Why don’t I extend the same level of understanding to myself?    

There’s something about the changing of the calendars – taking down the well used Dr. Seuss, with a years worth of piano and soccer schedules permanently engraved on it, and hanging a stiff and shiny Van Gogh in its place — that has a way of giving this crabby, drill sergeant of an inner voice a megaphone.    

As is customary, most of us spend time examining ourselves under a cruel microscope until we’ve found the hideous thing we’d like removed.  We make our New Years wish (but entitle it a “resolution” because it sounds more realistic that way) and wait for the New Years Genie to rub his golden palms together and instantly remove the unseemly thing, along with making us into the loving, patient, good-looking, intelligent individual we’ve always known was locked away down, deep inside, just dying to get out.       

When the New Years Genie doesn’t come through — he rarely does – the only “realistic” conclusion we can muster is that we have failed, yet again, and that obnoxious voice puffs out her chest and says “I told you so!” in a taunting voice.  I swear, she’s just asking for a knuckle sandwich.  

Too often, when I decide to make “seize the day” my life motto – which generally happens around the first of the year — my inner voice starts arranging long, detailed lists of things I should be accomplishing, and others that I should’ve already done.  Rather than feeling excited to embrace every moment of life as a gift meant to be treasured – to stop and smell the roses – it’s easy, at least for me, to feel chained to this new “mindset” of making every minute count, while getting tangled up in the overwhelming battle with Self.               

Without any prompting, my inner voice barks orders, pulls out the guilt card (“You never do it right”) and points out all of my flaws and shortcomings in a voice dripping with as much sarcasm and pointed remarks as a late night talk show host, and I’m tired of listening.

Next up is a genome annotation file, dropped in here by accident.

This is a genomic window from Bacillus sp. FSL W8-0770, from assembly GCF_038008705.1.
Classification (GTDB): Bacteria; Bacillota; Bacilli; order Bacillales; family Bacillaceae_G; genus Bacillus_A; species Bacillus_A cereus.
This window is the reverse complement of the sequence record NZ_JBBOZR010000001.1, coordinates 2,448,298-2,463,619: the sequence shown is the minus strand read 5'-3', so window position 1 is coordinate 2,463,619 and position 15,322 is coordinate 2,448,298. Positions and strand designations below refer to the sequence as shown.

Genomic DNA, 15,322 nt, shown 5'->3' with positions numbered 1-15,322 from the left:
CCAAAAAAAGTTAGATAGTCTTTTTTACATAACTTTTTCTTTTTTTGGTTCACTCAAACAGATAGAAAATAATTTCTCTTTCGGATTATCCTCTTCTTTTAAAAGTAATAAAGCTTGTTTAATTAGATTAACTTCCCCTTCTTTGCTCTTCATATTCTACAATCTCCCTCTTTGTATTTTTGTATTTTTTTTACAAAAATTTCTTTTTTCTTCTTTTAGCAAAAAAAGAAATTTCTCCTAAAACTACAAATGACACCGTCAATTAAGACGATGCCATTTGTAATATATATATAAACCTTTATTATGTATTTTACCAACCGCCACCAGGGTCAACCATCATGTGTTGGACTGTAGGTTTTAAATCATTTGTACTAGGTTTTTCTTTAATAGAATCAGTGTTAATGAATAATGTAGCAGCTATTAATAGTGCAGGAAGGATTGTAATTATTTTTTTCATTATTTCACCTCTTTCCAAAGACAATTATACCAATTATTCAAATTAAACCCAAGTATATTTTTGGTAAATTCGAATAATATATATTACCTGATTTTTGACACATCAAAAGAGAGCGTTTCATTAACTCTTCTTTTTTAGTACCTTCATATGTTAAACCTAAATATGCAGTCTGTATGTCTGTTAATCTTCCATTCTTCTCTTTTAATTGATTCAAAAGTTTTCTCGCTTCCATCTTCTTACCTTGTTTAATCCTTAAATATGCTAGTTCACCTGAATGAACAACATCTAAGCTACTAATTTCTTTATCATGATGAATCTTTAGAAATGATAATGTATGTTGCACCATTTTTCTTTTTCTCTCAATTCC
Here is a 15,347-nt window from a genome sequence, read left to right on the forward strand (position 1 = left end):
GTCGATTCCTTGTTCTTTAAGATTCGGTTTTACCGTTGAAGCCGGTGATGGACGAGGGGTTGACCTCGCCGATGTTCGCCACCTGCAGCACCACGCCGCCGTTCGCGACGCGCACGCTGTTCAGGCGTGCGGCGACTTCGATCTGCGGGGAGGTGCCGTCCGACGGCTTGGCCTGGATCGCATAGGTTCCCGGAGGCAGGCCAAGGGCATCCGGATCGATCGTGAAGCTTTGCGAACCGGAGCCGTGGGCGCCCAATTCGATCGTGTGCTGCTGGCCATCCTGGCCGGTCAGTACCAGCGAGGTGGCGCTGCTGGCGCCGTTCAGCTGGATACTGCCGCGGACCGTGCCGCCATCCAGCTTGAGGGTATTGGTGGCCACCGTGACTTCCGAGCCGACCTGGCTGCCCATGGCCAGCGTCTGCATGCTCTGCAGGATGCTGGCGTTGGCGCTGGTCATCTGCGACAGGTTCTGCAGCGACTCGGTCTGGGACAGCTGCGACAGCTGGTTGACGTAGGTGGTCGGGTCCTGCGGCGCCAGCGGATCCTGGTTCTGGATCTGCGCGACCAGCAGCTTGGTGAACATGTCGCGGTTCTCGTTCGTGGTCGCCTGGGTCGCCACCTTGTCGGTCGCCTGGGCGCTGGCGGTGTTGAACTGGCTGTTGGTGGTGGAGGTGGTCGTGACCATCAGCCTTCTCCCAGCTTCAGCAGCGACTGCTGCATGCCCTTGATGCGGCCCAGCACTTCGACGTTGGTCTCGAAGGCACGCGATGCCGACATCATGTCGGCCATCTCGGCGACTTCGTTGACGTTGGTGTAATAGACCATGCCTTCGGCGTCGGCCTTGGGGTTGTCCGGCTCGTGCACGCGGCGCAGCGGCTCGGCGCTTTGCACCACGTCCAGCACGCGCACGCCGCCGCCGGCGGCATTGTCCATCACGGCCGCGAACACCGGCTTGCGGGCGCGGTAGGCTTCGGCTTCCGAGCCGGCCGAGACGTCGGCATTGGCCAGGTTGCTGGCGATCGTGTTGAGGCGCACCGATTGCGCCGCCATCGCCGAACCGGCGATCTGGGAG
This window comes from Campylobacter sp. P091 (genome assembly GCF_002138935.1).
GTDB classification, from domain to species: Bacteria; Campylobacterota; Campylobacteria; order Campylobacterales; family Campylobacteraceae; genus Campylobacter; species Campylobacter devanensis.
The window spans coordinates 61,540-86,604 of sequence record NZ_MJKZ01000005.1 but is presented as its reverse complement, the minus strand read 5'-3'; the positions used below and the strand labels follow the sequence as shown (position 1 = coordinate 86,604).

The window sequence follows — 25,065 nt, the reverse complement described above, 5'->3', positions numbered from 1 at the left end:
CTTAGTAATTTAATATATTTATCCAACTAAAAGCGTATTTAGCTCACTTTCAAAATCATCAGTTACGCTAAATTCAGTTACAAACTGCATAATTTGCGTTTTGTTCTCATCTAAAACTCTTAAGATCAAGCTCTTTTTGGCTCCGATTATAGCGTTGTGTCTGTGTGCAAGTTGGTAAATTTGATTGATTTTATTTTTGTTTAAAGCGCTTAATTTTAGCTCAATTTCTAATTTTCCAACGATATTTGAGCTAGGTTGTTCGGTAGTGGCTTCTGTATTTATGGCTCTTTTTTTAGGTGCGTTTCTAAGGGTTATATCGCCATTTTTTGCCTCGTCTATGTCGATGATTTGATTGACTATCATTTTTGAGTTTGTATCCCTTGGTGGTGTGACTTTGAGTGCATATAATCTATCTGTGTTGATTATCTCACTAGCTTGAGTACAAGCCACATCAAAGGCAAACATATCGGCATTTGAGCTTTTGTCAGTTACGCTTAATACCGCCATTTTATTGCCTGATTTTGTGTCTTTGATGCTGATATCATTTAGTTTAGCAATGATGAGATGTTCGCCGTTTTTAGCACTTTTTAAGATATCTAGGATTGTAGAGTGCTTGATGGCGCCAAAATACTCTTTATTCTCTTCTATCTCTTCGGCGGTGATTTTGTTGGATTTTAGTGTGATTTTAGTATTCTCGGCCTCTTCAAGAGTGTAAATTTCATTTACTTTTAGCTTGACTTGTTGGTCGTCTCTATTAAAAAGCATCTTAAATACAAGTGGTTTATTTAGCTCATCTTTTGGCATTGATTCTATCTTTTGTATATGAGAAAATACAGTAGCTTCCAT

My New Year’s Resolution for 2007 (although, I’d like to imagine it’s more than merely a wish) is to be nice to myself, which means not saying I’m failing because I can’t handle the same level of stress I could before life kicked up to purée.  It means reading what I want to, blogging if I feel like it, going for long walks, drinking tea every morning for no deeper reason other than I want to, and truly taking sometime to breathe, heal and when I need to, grieve.   

Of course, I’d love to be able to handle what I could before, but I can’t yet, and that’s okay.  I’ll get there, but only if I allow myself time to heal now.   

It’s a journey, and in the words of Confucius, “A journey of a thousand miles begins with a single step.” and the entire journey – no matter how long or short it may be – is comprised of individual steps; choosing to pick on up one foot at a time, and put it down in the right direction, and eventually, you begin shuffling across the living room floor, out the front door and into the open air.  It doesn’t require a genie, just one step at a time.    

A Few of My Favorite Thinigs From 2006

1 01 2007

Albums that Dominated my CD Player:  

1- How We Operate — Gomez  

2- Back in Bedlam — James Blunt 

3- Plans – Death Cab for Cutie

4- On and On – Jack Johnson  

5- Chaos and Creation in the Backyard – Paul McCartney  

Movies I Enjoyed the Most:  

1- The Goodbye Girl  
2- The Dead Poets’ Society
3- The Lion in Winter 
4- Walk the Line 
5- The Doctor   

Favorite Reads:   

1- A Grief Observed by C.S. Lewis  

As the title alone suggests, this is far form a lighthearted, upbeat book, but it’s been the most helpful things I’ve come across in the last year regarding grief and loss.  Unlike other books on grief, it doesn’t provide answers, or formulas to try out; it’s a real look inside the heart of one man as he struggles, questions, and grieves for the loss of wife.   

C.S. Lewis is honest in his writings about how he’s feeling, and even how others relate with him because of his loss.  This book won’t tell you what to do, or where to go from here, but it does provide comfort in knowing you’re not alone as you walk down the long and painful road of grief.  It you’re lost someone, are in the process of losing someone, or know someone who’s grieving and would like to better understand what they’re going through, I highly recommended it.